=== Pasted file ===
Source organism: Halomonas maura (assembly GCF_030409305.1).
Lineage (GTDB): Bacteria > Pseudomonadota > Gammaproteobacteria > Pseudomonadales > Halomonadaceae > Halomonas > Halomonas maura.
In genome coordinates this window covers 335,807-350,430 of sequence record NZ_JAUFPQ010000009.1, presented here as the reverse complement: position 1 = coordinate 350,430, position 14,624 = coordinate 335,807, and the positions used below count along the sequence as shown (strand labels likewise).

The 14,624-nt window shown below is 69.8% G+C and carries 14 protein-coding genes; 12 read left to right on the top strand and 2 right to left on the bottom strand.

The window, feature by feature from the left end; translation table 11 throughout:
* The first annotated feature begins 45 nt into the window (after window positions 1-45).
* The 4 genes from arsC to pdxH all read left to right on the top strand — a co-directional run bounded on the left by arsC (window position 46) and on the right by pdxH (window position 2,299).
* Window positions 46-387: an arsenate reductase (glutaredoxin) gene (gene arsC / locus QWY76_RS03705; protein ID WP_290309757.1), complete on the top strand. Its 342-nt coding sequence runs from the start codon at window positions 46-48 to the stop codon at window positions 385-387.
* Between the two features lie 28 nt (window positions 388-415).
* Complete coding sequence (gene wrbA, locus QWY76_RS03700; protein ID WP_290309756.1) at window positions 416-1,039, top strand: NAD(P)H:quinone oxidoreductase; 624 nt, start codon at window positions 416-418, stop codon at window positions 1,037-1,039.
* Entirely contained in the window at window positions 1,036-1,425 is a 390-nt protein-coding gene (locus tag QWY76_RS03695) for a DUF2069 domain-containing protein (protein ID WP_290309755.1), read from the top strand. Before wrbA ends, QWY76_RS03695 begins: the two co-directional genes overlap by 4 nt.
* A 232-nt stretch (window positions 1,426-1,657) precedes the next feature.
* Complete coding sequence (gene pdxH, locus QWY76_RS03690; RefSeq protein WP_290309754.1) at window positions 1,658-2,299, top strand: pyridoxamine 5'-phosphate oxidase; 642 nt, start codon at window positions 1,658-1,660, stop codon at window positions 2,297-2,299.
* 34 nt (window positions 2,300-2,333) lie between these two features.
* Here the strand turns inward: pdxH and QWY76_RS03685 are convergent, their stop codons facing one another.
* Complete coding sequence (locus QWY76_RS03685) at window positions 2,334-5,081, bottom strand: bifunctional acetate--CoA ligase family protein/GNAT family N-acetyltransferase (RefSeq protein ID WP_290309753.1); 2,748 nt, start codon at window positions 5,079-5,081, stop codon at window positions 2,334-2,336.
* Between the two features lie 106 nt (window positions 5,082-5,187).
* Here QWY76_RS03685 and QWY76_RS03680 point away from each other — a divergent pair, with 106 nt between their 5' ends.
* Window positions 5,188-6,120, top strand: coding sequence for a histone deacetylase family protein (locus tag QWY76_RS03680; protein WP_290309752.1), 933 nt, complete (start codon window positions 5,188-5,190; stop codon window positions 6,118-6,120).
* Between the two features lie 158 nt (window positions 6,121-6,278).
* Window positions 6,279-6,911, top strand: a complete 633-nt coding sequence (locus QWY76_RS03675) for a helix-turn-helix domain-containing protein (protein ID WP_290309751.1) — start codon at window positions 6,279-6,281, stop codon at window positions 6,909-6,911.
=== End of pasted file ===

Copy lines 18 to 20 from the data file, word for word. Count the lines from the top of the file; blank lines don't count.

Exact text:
* Here QWY76_RS03685 and QWY76_RS03680 point away from each other — a divergent pair, with 106 nt between their 5' ends.
* Window positions 5,188-6,120, top strand: coding sequence for a histone deacetylase family protein (locus tag QWY76_RS03680; protein WP_290309752.1), 933 nt, complete (start codon window positions 5,188-5,190; stop codon window positions 6,118-6,120).
* Between the two features lie 158 nt (window positions 6,121-6,278).